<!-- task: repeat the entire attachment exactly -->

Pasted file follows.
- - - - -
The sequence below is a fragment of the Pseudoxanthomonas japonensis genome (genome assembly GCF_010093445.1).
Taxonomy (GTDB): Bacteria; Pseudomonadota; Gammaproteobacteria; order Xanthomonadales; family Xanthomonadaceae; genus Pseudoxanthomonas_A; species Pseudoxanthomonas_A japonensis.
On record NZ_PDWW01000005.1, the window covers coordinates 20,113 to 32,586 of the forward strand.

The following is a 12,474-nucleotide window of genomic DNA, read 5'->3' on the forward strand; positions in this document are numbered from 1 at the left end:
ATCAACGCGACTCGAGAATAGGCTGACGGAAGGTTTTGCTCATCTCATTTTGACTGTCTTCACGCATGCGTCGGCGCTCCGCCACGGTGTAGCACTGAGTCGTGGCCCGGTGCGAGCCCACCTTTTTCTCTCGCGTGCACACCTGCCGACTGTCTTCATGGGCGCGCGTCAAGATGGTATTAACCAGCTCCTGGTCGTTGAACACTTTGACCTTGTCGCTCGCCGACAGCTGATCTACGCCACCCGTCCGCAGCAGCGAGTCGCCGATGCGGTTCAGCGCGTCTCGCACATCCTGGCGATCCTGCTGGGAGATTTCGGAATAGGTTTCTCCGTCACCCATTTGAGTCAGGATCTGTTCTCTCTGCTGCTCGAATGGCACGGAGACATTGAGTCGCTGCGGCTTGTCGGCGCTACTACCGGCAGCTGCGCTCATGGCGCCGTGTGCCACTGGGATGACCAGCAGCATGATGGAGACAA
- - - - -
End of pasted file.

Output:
The sequence below is a fragment of the Pseudoxanthomonas japonensis genome (genome assembly GCF_010093445.1).
Taxonomy (GTDB): Bacteria; Pseudomonadota; Gammaproteobacteria; order Xanthomonadales; family Xanthomonadaceae; genus Pseudoxanthomonas_A; species Pseudoxanthomonas_A japonensis.
On record NZ_PDWW01000005.1, the window covers coordinates 20,113 to 32,586 of the forward strand.

The following is a 12,474-nucleotide window of genomic DNA, read 5'->3' on the forward strand; positions in this document are numbered from 1 at the left end:
ATCAACGCGACTCGAGAATAGGCTGACGGAAGGTTTTGCTCATCTCATTTTGACTGTCTTCACGCATGCGTCGGCGCTCCGCCACGGTGTAGCACTGAGTCGTGGCCCGGTGCGAGCCCACCTTTTTCTCTCGCGTGCACACCTGCCGACTGTCTTCATGGGCGCGCGTCAAGATGGTATTAACCAGCTCCTGGTCGTTGAACACTTTGACCTTGTCGCTCGCCGACAGCTGATCTACGCCACCCGTCCGCAGCAGCGAGTCGCCGATGCGGTTCAGCGCGTCTCGCACATCCTGGCGATCCTGCTGGGAGATTTCGGAATAGGTTTCTCCGTCACCCATTTGAGTCAGGATCTGTTCTCTCTGCTGCTCGAATGGCACGGAGACATTGAGTCGCTGCGGCTTGTCGGCGCTACTACCGGCAGCTGCGCTCATGGCGCCGTGTGCCACTGGGATGACCAGCAGCATGATGGAGACAA